Starting from March, I will be doing a monthly Q&A and I will answer all the questions I have collected this month. This month, I will be answering questions on procrastination, jealousy and everything about my study routine.
If you are interested in being featured in these monthly Q&As, feel free to send your questions to me!
You can ask me everything about your struggles, or things you wish to improve on, or just anything that comes into your mind regarding studying, productivity and organization. I am happy to answer your questions!
Now let’s get to the questions, shall we?
“I am currently facing this major problem of procrastinating my studies, and when I sit down to study, I’m distracted. Also, sometimes I think of my colleagues and feel demotivated at their success, and feel unwilling to study.” – Aishwarya
Procrastination is one thing that I get asked from most of my readers. When you subscribe to us, I would ask what struggles you face the most, and many would tell me that it’s procrastination.
I just posted an article on Boost Your Productivity with the Pomodoro Technique + Daily Task Planner – this is a perfect way that would help me overcome procrastination and remove distractions.
By breaking down studying into 25-minute work sessions, studying is no longer one big task that I need to complete. It doesn’t feel as intimidating anymore. I would trick myself that I would just do one study session (i.e. 25 minutes), but once I get started, I can easily continue studying. That helps prevent me from procrastinating.
The Pomodoro method also requires you to completely focus for 25 minutes – that’s almost the time when your attention span lasts. So when you have this strong desire to use your phone, you can look at the timer and tell yourself that there are just 10 minutes left. This would help to motivate you and prevent you from being distracted.
I shall answer your second part of the question in the question below, but if you are looking for motivation tips, here’s one great article for you: Top 7 Tips to Stay Motivated and Avoid Procrastination.
“I am looking for studying advice to start early.” – Bryan
There aren’t many tips I can give you on this, but then as you look into your class you would find out that there are people who study way earlier (and don’t struggle as much as exam’s here), while others just frantically start studying almost by the end of the semester.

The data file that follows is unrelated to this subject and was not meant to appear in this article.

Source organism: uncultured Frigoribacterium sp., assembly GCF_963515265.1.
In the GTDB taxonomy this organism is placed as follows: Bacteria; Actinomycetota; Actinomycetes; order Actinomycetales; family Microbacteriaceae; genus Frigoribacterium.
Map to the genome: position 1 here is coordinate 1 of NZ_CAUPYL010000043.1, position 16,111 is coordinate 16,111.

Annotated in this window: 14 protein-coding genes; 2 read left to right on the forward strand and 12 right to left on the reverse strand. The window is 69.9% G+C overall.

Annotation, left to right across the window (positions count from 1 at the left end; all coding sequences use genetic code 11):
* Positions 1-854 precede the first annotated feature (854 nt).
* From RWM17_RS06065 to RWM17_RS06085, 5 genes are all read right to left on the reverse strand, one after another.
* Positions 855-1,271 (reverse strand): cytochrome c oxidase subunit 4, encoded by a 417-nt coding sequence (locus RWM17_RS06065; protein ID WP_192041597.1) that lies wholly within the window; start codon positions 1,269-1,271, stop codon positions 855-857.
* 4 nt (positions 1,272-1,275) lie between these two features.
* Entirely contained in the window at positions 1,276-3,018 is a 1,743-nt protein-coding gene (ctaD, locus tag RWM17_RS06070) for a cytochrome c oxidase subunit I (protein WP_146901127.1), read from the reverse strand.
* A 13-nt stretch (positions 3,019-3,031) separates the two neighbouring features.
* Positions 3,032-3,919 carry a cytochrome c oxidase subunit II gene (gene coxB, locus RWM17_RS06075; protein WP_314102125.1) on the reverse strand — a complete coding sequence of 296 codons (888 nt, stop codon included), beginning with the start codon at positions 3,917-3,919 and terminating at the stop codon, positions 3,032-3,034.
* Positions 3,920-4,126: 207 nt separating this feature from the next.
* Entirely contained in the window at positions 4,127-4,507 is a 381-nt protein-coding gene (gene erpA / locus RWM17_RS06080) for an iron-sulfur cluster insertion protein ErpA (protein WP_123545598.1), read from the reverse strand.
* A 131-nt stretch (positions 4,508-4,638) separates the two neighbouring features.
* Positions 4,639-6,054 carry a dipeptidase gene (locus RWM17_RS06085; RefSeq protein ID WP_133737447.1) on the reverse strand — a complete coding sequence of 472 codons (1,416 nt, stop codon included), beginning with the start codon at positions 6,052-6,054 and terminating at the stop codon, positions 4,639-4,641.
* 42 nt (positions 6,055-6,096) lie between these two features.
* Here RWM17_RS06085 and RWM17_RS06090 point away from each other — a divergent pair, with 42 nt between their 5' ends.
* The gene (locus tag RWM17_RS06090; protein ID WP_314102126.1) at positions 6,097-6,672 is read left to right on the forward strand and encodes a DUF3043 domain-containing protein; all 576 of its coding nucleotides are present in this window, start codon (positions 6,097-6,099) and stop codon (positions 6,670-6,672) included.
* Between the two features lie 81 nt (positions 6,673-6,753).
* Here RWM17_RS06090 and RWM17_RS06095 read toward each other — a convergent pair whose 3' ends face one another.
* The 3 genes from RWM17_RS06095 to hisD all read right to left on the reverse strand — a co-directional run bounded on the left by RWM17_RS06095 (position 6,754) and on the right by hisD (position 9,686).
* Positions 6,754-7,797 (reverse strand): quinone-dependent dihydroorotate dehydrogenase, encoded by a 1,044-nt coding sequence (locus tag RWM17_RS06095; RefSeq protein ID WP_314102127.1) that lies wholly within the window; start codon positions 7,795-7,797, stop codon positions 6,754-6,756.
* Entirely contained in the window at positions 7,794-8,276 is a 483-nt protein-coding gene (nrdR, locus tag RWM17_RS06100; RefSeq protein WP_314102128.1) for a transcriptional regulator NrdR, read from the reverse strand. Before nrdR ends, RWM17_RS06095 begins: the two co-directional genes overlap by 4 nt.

Why is that? How can you be the ones who study early?
My answer is to have a plan right at the start of the semester. A lot of people have the misconception that the start of the semester is usually the days when you don’t have to do anything since there are no assignments at all.
Well, that’s true, if you don’t mind pulling a lot of all-nighters when deadlines and exams approach.
I’ve written a post on 8 Things Every Student Should Do During Syllabus Week. In this post, I talked about 8 things you need to in the syllabus week that is going to prepare you for a successful semester. You can also read 10 Ways to Prepare for a Successful Academic Year.
By having a plan, you will constantly look at your planner and think about how you can stay ahead of your schedule by completing the assignments and study tasks first.
This is a habit you need to build. I suggest the first thing you can do now is to list out all the exams and assignments you have in the coming months and start drafting a study plan now.
Then, tell yourself that you need to complete the things as planned because once you procrastinate, it will be very difficult to catch up.
By always reminding yourself of the urgency to work on the tasks, you will see improvement and that you can gradually start studying early and get ahead of others.
“Do you have any tips for someone who struggles with academic jealousy? I used to be so supportive of other people’s success, but now I find myself almost hating other people when they’re successful and I’m not.” – gravity-falling-for-fob